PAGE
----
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It’s Time to Let Go! Boomers as Helicopter Parents

November 16, 2009

Segments of the Baby Boomer population (including some Gen Xers) have been getting an increasingly bad reputations for being control freaks with their teens, especially when it comes to education. Just read stories about Helicopter Parents (HPs), hovering over their kids while they try to make career decisions. Parents who not only try to control the steering wheel on where to go to college, what to study, who to hang out with, etc., but those who phone professors to ream them out over little Johnny’s or Suzie’s bad marks. It gets worse. This is unbelievable, but some parents are actually try to insert themselves into the job interview process of their kids. What the heck is that about?? I can just picture my dad doing that when I was young. Not from that old Scotsman!

Of course, most parents don’t engage in these bizarre practices-or maybe rituals is more apt. We older Boomers have our own faults, but I don’t recall any of my peers doing this when I was younger (my four “kids” are now between 20 and 30).

It seems that it’s mostly younger Boomers in their forties and the upper end of Gen X that is practicing these behaviors. I don’t know where society went wrong, but given all the other weird stuff that people are doing it shouldn’t be a surprise to see parents attempting to live the lives of their children.

I’ve recently written several posts about Gen Y and what it has to offer society, including:
What Can Gen Y Teach Baby Boomers
Hey Gen Y! Can You Become Untouchable?
Generation Y’s Job Plight: 12 Tips for Gen Y

This cohort, between 12 and 30, possesses a lot of self-confidence, especially those in their twenties. They’re well educated, articulate and technologically highly literate. Yes, they’ve been whacked big-time by The Great Recession, and are being called The Lost Generation by BusinessWeek magazine.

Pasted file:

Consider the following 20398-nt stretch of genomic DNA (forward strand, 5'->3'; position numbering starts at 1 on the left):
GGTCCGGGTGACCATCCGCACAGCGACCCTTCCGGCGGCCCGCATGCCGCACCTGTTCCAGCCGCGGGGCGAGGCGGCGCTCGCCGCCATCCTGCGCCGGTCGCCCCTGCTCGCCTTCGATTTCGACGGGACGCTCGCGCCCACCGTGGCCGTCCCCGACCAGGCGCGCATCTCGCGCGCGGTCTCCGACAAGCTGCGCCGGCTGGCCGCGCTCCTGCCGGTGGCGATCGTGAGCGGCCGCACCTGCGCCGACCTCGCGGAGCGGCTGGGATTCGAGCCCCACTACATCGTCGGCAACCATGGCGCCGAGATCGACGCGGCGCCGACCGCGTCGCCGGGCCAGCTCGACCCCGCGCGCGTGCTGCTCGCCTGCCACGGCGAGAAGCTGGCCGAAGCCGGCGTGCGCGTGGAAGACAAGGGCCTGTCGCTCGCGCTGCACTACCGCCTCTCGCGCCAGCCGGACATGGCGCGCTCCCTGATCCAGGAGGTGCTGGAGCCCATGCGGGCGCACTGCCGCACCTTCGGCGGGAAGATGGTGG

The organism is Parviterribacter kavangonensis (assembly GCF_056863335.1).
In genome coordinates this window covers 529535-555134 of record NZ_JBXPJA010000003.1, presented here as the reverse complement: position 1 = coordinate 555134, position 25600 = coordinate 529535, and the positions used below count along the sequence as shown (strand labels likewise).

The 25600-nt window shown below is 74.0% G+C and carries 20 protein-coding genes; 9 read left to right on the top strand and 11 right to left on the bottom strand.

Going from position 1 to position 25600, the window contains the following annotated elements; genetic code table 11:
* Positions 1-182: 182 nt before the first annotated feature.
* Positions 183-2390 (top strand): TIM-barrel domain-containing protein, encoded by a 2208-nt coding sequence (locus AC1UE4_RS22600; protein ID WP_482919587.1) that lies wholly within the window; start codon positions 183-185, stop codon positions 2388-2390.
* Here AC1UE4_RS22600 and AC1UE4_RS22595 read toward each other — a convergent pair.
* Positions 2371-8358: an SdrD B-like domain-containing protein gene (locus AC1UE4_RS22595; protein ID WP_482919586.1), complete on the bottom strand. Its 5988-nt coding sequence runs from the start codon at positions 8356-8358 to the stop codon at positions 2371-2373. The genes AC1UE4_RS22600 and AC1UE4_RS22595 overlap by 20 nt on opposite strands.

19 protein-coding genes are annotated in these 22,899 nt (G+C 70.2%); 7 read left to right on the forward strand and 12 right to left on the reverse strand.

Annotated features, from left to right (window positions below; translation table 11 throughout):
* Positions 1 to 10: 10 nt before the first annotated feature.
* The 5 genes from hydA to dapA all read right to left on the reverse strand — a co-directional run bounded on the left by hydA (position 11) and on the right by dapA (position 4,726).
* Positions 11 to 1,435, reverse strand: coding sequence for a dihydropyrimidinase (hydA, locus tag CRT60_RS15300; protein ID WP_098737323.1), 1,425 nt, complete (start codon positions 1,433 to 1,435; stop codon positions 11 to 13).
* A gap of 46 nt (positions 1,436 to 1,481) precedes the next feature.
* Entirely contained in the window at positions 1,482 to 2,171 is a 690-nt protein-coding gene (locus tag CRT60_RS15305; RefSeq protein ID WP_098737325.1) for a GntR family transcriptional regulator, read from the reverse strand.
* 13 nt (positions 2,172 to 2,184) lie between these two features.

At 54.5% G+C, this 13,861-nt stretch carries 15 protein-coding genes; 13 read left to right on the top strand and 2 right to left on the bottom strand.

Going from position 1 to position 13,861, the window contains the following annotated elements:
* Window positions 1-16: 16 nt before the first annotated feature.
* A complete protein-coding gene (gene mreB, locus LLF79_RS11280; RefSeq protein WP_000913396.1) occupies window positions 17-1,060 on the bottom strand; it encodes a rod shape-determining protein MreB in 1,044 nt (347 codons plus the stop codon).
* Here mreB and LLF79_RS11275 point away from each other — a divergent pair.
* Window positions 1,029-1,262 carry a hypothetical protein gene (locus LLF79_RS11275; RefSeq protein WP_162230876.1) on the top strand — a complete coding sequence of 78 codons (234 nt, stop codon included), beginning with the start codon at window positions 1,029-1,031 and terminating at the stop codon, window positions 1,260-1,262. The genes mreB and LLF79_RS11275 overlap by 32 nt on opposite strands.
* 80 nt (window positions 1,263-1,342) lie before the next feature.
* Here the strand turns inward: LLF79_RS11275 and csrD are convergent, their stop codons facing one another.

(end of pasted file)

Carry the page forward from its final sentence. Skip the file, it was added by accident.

What control-freak parents–Helicopter Parents–don’t comprehend is the lasting damage they’re causing their kids. In a world of growing complexity, turmoil, speed and increasing global competition, new entrants to the labor market MUST be able to cope on their own and adapt. When Mommy and Daddy want to keep spoon-feeding and controlling their kids, all the while when they’re trying to make career decisions and go out into the world on their own, what the parents are inadvertently doing is setting them up for failure.

What I’d suggest is that these types of parents need to create their own support group, call it HPA–Helicopter Parents Anonymous. When a HP is getting that nervous twitch or reaching for the phone to call the Dean of Admissions, he or she could call the HPA number taped to the family phone.

You may laugh at this suggestion, but it’s not so funny if you’re a young person who’s trying his or her best to venture forth into the big scary world. Maybe a support group called KHP–Kids of Helicopter Parents–is also needed.

And to support this, here’s an abstinence pledge for Helicopter Parents:

“As a former young person who had to learn to make my own career decisions and choices, and who along the way has made mistakes yet learned from them, I hereby pledge to throw the keys to my helicopter into the ocean.”

Can you do that, HPs?

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4 Comments leave one →
  1. November 16, 2009 8:17 pm

    I’m not crazy about helicopter parents either. However, the other extreme is even worse — parents who aren’t involved in their children’s lives. They don’t take an interest in their kids’ school work, friends or activities. And if the parents don’t care, neither do the kids.

  2. November 16, 2009 2:33 pm

    Thanks Geoff. How true. Like your Dad’s comment. Having gone through the teenage years four times, it was a lot easier when my kids were little. Didn’t have to worry about jail back then 🙂

  3. Geoff permalink
    November 16, 2009 2:30 pm

    I saw this trend starting firsthand about 10 years ago when I was at UCLA. Parents were coming to campus and standing in line with their kids to “help” them check in to dorms, buy books, register for classes.

    I remember commenting when I first saw this that I would have died from embarrassment if my folks had done the same – but, I guess it’s all these kids have ever known. They aren’t aware that they’re supposed to be embarrassed!

    I always appreciated my Dad’s comments on parenting, “You do your best until they are about eight years old – then you spend the rest of the time just hoping they don’t end up in jail.”

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